I have been asked several times about my Number Four favorite movie of my all time, Sideways (2004).  It’s one that most people who I know in real life didn’t like, if they’ve even seen it.  I can totally see why people wouldn’t like it- a bipolar lead character (Miles, played by Paul Giamatti), a sex-crazed idiot sidekick (Jack, played by Thomas Haden Church), a good bit of comical frontal male nudity (by the man who played Tom on LOST), and no definite plot.  But I do solidly love this movie.  In fact, I also give it the award for “The Most Re-watchable Movie”.  And surely that’s another reason it ended up as #4. 

In keeping with the theme of this post, I am choosing to use Sideways as an example of how a favorite movie can say a lot about the person who loves it. I’ve said before that what makes a good movie is not its actors, budget, or plot- but instead it’s all about the characters (and of course the actor’s ability to act). 

Sideways is a character movie.  The main four characters (and pretty much only four characters of the movie) are all believable.  None of their lives are impressive.  They are very ordinary people.  And they are all quite flawed and that makes them more human than a lot of movie characters.

It wasn’t until I saw the movie for the 10th time, last weekend, that I finally picked up on the toned-down parallel between the types of wine and the characters, as well as the amount of passion for wine they had compared with their desire for meaningful human relationships.

I love the fact that the movie takes place in Napa Valley and integrates the culture of wine tasting.  It’s such a beautiful, unique place.  I was intrigued by Napa Valley the first time I saw the movie in 2005. 

Of course, three years later I conveniently married a girl from Sacramento, which means that I’ve been able to go wine tasting several times out there where the movie was filmed.  Just as Sideways makes it seem cool to take a road trip through Napa Valley and taste wine, the truth is, it really is that cool.  A perfect place for a road trip and a perfect place to get lost (which we do just about every time we go out there).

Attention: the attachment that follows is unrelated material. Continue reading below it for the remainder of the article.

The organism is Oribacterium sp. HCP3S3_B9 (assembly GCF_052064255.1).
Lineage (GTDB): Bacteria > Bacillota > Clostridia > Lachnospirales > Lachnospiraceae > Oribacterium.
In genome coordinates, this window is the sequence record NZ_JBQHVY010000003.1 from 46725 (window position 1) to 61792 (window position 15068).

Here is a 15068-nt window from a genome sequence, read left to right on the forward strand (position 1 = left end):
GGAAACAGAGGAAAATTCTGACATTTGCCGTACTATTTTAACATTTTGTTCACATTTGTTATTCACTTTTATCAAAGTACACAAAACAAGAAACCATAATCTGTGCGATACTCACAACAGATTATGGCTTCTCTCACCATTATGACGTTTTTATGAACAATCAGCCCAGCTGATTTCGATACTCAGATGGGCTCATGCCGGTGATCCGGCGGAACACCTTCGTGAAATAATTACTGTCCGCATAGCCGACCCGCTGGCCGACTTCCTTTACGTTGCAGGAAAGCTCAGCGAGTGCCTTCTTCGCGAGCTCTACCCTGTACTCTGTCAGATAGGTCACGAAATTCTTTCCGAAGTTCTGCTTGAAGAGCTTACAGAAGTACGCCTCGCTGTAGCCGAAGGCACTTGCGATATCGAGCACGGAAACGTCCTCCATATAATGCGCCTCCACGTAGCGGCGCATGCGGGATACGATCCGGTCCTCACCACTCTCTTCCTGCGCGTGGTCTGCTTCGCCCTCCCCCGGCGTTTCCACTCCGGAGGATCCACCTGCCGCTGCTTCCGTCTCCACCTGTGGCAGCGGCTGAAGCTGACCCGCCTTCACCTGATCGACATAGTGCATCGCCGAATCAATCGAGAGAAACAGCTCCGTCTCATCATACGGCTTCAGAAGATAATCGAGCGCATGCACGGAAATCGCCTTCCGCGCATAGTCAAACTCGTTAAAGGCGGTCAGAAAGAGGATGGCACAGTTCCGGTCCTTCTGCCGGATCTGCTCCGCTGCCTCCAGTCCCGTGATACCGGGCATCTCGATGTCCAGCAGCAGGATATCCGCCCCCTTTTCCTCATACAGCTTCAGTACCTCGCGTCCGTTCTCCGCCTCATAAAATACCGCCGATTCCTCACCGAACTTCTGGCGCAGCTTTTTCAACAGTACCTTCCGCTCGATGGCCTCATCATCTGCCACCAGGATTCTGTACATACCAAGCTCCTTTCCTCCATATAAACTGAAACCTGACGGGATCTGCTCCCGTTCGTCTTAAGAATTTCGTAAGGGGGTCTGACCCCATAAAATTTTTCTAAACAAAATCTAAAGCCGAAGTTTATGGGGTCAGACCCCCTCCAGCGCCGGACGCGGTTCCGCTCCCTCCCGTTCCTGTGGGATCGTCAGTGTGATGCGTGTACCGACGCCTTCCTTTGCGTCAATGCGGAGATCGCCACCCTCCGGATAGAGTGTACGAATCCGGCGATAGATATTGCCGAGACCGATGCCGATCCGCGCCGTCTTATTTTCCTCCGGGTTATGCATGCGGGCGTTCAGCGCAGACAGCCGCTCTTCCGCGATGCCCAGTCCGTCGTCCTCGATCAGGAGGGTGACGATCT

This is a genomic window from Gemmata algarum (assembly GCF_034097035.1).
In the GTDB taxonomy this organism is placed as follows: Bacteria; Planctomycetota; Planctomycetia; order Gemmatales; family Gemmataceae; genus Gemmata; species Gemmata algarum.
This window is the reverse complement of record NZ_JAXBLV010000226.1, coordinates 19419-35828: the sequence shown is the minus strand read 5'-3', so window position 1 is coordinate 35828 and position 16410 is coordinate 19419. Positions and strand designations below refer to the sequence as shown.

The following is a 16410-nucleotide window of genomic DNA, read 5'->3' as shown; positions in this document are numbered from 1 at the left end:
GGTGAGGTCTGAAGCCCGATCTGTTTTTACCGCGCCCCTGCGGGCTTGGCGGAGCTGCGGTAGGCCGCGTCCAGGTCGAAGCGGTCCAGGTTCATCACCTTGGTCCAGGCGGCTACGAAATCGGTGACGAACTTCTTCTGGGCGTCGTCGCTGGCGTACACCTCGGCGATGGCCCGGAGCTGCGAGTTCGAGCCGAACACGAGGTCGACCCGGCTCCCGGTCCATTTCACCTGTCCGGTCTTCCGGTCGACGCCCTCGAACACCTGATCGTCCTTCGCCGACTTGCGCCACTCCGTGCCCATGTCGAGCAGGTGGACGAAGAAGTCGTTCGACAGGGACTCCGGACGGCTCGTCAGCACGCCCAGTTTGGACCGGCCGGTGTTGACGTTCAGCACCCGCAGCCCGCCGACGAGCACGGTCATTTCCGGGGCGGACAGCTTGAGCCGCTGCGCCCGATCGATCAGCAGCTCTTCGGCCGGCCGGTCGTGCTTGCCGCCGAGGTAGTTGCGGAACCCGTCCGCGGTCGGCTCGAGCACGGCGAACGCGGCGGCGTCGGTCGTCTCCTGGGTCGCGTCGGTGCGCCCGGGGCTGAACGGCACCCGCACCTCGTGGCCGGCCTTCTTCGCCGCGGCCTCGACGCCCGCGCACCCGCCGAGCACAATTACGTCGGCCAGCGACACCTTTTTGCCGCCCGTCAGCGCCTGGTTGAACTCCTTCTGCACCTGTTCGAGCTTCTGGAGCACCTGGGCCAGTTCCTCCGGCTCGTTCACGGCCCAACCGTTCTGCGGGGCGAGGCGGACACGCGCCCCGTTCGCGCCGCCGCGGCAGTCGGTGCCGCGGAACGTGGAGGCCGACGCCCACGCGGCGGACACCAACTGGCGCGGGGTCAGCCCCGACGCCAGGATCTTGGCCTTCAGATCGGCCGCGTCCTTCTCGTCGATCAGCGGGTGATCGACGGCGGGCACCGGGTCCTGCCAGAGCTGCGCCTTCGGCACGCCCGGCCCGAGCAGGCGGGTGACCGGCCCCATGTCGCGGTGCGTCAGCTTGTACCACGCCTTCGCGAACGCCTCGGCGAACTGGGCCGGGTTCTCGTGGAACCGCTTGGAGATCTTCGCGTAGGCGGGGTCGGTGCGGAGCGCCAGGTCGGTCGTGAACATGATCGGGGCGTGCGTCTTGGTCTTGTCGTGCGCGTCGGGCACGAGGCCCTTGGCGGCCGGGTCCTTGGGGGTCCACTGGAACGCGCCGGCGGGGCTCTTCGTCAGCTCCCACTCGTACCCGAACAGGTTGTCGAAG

If nothing else, Sideways plays out like an adult, R-rated version of Dumb and Dumber.  The climax of the movie makes the “naked in public” nightmare a reality when Miles (Paul Giamatti) has to sneak into a house to retrieve Jack’s (Thomas Haden Church) wallet, after Jack just woke him up in the middle of the night after having ran several miles naked from across town. 

The entire soundtrack of the movie, with one exception when the song “Two Tickets to Paradise” is heard in the background of a bar, is jazz.  I like jazz a lot.  That’s one of the reasons I’m such a fan of The Pink Panther cartoon show.

Lastly, if it weren’t for a few scenes where Jack uses a cell phone, the movie could have very easily taken place in 1993.  Or 1989.  Or 1986.  Sideways has a really timeless, classic feel to it. 

So in review, the random elements of the movie that subconsciously connected to my own life were the following: a character-driven plot (I’m a people person), parallels between the wines and the people who drink them (I love undertoned themes), remniscent of Dumb and Dumber (obviously another one of my favorite movies), retro feel (I’m a fan of time travel), a jazzy soundtrack (it’s groovy), a beautiful location (that also doubles as my wife’s hometown region), a road trip driven-plot (I love road trips) and a scene involving a man having to run naked in public (I have that “naked in pubic” dream several times a year, and I plan to do a post on it soon).

How does a movie become a favorite?  It’s all about those subconscious connections between our own lives and the images, moods, and stories we see on the screen.  Either they’re there or they’re not.